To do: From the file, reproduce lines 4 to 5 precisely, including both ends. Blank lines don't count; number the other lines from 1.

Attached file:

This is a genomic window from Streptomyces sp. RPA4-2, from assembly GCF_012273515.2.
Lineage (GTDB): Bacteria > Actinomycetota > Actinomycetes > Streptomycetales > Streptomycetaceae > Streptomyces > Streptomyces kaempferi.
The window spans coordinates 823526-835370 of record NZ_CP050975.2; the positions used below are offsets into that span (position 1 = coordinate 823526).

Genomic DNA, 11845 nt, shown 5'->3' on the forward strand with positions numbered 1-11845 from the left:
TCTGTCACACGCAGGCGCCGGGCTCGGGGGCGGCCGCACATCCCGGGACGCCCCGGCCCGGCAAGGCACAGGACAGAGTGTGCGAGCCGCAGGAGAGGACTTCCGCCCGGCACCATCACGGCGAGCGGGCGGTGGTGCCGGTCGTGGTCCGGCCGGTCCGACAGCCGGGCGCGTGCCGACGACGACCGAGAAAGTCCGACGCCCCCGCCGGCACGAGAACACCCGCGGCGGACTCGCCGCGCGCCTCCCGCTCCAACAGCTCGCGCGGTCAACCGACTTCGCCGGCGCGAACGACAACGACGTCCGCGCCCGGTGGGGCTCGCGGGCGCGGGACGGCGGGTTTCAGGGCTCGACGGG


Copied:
Genomic DNA, 11845 nt, shown 5'->3' on the forward strand with positions numbered 1-11845 from the left:
TCTGTCACACGCAGGCGCCGGGCTCGGGGGCGGCCGCACATCCCGGGACGCCCCGGCCCGGCAAGGCACAGGACAGAGTGTGCGAGCCGCAGGAGAGGACTTCCGCCCGGCACCATCACGGCGAGCGGGCGGTGGTGCCGGTCGTGGTCCGGCCGGTCCGACAGCCGGGCGCGTGCCGACGACGACCGAGAAAGTCCGACGCCCCCGCCGGCACGAGAACACCCGCGGCGGACTCGCCGCGCGCCTCCCGCTCCAACAGCTCGCGCGGTCAACCGACTTCGCCGGCGCGAACGACAACGACGTCCGCGCCCGGTGGGGCTCGCGGGCGCGGGACGGCGGGTTTCAGGGCTCGACGGG